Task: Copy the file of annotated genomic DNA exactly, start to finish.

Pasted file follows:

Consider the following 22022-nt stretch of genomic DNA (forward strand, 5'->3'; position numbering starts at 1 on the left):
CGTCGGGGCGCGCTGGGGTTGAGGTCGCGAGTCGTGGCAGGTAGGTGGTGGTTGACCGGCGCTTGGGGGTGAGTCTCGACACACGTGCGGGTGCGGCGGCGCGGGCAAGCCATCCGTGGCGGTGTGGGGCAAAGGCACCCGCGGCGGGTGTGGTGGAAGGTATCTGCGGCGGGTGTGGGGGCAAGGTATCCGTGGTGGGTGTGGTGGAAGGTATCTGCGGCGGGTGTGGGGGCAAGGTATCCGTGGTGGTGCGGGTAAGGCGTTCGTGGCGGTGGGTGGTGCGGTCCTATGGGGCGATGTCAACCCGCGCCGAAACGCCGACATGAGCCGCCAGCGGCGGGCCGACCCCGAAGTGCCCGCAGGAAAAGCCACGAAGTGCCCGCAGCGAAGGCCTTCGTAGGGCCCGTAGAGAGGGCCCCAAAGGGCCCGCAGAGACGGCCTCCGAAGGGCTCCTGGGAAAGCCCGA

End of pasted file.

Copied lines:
Consider the following 22022-nt stretch of genomic DNA (forward strand, 5'->3'; position numbering starts at 1 on the left):
CGTCGGGGCGCGCTGGGGTTGAGGTCGCGAGTCGTGGCAGGTAGGTGGTGGTTGACCGGCGCTTGGGGGTGAGTCTCGACACACGTGCGGGTGCGGCGGCGCGGGCAAGCCATCCGTGGCGGTGTGGGGCAAAGGCACCCGCGGCGGGTGTGGTGGAAGGTATCTGCGGCGGGTGTGGGGGCAAGGTATCCGTGGTGGGTGTGGTGGAAGGTATCTGCGGCGGGTGTGGGGGCAAGGTATCCGTGGTGGTGCGGGTAAGGCGTTCGTGGCGGTGGGTGGTGCGGTCCTATGGGGCGATGTCAACCCGCGCCGAAACGCCGACATGAGCCGCCAGCGGCGGGCCGACCCCGAAGTGCCCGCAGGAAAAGCCACGAAGTGCCCGCAGCGAAGGCCTTCGTAGGGCCCGTAGAGAGGGCCCCAAAGGGCCCGCAGAGACGGCCTCCGAAGGGCTCCTGGGAAAGCCCGA